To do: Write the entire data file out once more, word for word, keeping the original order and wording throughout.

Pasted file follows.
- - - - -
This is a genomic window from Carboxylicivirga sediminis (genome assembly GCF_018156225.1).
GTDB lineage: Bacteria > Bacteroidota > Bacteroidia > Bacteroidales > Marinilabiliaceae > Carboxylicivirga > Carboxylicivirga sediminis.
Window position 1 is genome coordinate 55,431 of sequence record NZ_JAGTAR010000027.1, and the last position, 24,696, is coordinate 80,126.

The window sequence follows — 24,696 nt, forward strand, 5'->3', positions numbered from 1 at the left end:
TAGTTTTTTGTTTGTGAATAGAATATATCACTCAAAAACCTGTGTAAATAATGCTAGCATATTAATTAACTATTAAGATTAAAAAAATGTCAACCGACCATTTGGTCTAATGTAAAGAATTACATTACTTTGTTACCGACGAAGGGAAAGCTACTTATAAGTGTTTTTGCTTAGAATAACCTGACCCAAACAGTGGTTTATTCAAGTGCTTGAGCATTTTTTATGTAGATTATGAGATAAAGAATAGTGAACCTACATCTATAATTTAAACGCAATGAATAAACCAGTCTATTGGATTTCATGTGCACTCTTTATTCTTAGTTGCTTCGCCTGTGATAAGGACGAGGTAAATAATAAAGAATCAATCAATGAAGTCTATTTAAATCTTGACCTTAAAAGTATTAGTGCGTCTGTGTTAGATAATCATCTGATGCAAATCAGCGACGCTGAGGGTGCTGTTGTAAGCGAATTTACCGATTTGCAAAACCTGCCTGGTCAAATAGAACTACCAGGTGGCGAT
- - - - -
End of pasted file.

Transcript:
This is a genomic window from Carboxylicivirga sediminis (genome assembly GCF_018156225.1).
GTDB lineage: Bacteria > Bacteroidota > Bacteroidia > Bacteroidales > Marinilabiliaceae > Carboxylicivirga > Carboxylicivirga sediminis.
Window position 1 is genome coordinate 55,431 of sequence record NZ_JAGTAR010000027.1, and the last position, 24,696, is coordinate 80,126.

The window sequence follows — 24,696 nt, forward strand, 5'->3', positions numbered from 1 at the left end:
TAGTTTTTTGTTTGTGAATAGAATATATCACTCAAAAACCTGTGTAAATAATGCTAGCATATTAATTAACTATTAAGATTAAAAAAATGTCAACCGACCATTTGGTCTAATGTAAAGAATTACATTACTTTGTTACCGACGAAGGGAAAGCTACTTATAAGTGTTTTTGCTTAGAATAACCTGACCCAAACAGTGGTTTATTCAAGTGCTTGAGCATTTTTTATGTAGATTATGAGATAAAGAATAGTGAACCTACATCTATAATTTAAACGCAATGAATAAACCAGTCTATTGGATTTCATGTGCACTCTTTATTCTTAGTTGCTTCGCCTGTGATAAGGACGAGGTAAATAATAAAGAATCAATCAATGAAGTCTATTTAAATCTTGACCTTAAAAGTATTAGTGCGTCTGTGTTAGATAATCATCTGATGCAAATCAGCGACGCTGAGGGTGCTGTTGTAAGCGAATTTACCGATTTGCAAAACCTGCCTGGTCAAATAGAACTACCAGGTGGCGAT